He's never won a major live poker tournament. He's second to last in chips to start the final table. He's too quiet to become the leading poker ambassador.
Those were all rumblings heard throughout the poker world about Martin Jacobson in the months leading up to the 2014 World Series of Poker Main Event final table. When it was all said and done, though, the man from Sweden proved to be the last player standing, topping poker's greatest event to win his first WSOP gold bracelet and the massive $10 million first-place prize.
After Monday's return of the November Nine, Jacobson was one of three players remaining along with fellow Europeans Jorryt van Hoof and Felix Stephensen. As fate would have it, van Hoof's chip lead wouldn't last, and the Dutchman would soon fall to the smallest stack of the three. The trio battled for 49 hands before van Hoof was sent to the rail in third place.
On Hand #293 of the final table — the 49th hand of Tuesday — van Hoof opened and then four-bet shoved with the after Jacobson had three-bet him. Jacobson snap-called with the , and van Hoof was in a world of hurt. The board ran out , and van Hoof was off to collect his payday of more than $3.8 million.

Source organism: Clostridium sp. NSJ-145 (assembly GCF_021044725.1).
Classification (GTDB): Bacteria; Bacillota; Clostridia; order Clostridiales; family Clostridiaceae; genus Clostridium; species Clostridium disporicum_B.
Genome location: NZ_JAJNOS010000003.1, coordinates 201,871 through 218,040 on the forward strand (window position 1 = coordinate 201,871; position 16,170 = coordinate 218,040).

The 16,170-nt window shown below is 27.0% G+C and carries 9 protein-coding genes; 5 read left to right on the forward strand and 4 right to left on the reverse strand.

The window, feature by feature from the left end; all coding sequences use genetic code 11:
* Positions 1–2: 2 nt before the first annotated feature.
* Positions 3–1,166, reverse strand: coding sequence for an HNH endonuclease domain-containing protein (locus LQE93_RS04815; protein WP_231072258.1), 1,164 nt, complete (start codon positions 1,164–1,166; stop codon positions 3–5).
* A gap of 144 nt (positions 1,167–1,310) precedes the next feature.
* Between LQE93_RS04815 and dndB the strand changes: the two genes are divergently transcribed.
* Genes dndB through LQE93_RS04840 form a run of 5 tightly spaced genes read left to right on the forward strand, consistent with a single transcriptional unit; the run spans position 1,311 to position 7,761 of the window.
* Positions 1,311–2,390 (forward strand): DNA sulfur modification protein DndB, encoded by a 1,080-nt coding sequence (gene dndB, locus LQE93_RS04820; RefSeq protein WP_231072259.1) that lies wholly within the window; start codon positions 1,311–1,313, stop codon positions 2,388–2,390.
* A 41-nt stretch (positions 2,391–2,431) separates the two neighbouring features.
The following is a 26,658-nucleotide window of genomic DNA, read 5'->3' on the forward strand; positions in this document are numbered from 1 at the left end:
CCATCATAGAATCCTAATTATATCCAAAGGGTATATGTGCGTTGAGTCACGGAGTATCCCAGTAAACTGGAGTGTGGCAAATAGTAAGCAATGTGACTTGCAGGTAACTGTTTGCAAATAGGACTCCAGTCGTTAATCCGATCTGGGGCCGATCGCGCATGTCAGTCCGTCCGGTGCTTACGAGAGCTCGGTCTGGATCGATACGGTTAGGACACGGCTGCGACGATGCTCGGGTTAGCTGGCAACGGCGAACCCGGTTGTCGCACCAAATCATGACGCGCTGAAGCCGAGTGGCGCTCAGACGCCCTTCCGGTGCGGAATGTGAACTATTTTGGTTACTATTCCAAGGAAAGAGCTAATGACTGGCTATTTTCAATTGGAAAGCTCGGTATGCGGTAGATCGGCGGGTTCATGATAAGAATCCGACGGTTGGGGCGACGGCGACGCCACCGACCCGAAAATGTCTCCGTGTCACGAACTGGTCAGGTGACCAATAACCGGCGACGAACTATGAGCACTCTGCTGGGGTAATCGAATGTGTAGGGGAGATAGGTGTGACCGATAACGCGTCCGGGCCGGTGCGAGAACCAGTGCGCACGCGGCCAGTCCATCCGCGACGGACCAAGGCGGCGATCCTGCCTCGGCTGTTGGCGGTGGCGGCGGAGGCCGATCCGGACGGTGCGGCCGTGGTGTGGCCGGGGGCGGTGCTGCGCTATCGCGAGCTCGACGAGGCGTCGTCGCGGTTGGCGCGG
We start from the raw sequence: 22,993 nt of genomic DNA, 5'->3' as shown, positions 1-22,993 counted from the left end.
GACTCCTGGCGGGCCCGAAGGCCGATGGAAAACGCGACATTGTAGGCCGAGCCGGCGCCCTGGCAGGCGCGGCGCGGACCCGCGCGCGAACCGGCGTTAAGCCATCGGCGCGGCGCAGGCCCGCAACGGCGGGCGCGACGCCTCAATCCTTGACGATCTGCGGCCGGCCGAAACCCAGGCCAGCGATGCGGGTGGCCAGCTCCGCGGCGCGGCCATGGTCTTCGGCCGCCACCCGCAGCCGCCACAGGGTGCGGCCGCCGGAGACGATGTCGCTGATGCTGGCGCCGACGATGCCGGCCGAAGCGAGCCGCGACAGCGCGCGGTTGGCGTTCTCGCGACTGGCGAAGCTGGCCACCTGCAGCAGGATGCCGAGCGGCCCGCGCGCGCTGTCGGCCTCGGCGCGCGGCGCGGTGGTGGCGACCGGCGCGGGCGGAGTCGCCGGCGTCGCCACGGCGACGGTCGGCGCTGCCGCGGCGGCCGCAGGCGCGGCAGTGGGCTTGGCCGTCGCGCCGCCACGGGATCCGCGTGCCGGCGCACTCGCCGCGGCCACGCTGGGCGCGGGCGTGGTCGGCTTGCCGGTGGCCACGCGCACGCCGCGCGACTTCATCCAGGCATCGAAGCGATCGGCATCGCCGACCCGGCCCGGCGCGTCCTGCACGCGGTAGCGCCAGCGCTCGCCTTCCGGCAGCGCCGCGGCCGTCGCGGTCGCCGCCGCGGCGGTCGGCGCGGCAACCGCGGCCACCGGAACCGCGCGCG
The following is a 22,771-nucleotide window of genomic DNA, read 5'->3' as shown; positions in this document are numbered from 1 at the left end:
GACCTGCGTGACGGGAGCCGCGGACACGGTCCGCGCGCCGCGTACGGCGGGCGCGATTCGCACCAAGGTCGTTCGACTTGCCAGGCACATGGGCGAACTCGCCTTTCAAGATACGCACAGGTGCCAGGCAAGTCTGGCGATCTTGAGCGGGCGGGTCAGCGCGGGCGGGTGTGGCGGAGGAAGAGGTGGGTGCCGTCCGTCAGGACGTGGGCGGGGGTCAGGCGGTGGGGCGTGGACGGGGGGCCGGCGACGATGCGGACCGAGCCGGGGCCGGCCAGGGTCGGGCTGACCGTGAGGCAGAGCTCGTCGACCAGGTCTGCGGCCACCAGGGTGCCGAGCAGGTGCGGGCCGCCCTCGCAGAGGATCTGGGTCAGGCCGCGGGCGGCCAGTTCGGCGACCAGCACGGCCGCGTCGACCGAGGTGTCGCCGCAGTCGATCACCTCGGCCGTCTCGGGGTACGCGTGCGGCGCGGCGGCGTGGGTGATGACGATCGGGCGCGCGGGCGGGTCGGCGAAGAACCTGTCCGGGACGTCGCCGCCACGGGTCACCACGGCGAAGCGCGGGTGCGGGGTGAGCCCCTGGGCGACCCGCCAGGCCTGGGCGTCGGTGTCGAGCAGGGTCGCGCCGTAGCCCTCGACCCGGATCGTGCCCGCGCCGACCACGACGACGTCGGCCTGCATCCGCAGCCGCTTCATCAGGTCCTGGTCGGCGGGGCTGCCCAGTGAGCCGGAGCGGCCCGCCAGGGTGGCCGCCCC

At the start of heads-up play, Jacobson had 142 million to Stephensen's 58.5 million. The Swede had the chip lead, he had the momentum, and he had the skills, and it seemed as though nothing was going to stop him. It proved true as he kept the pressure on his Norwegian opponent to grind Stephensen down to under 30 million in chips. Interestingly, Stephensen seemed to be winning most of the pots heads up to start, but all of the big, meaningful ones went to Jacobson.
Then, on Hand #328, all of the money went in for the final time.
Stephensen opened with a raise from the button, Jacobson moved all in, and Stephensen called with the . While a medium suited ace isn't a bad hand to go with when in the position Stephensen was in, Jacobson had a powerhouse with the .
The flop delivered Jacobson with top set of tens and really gave him a stranglehold on the hand. The turn was the to leave Stephensen drawing dead. Jacobson's supporters began to rush the stage as the dealer completed the board with the to make it official.
With that, Martin Jacobson was crowned the champion of the world's greatest poker event — he secured his first major live poker tournament victory, and it proved to be the biggest and baddest of them all. Since Joe Cada in 2009, no player had gone from beginning chip leader of the event to champion, but Jacobson did so after finishing on top of the counts way back on Day 1a.
Final Table Results
|3||Jorryt van Hoof||Netherlands||$3,806,402|
|4||William Tonking||United States||$2,848,833|
|5||Billy Pappas||United States||$2,143,174|
|7||Dan Sindelar||United States||$1,235,862|
|9||Mark Newhouse||United States||$730,725|
Congratulations to Jacobson on winning the 2014 WSOP Main Event and cementing himself in the poker history books!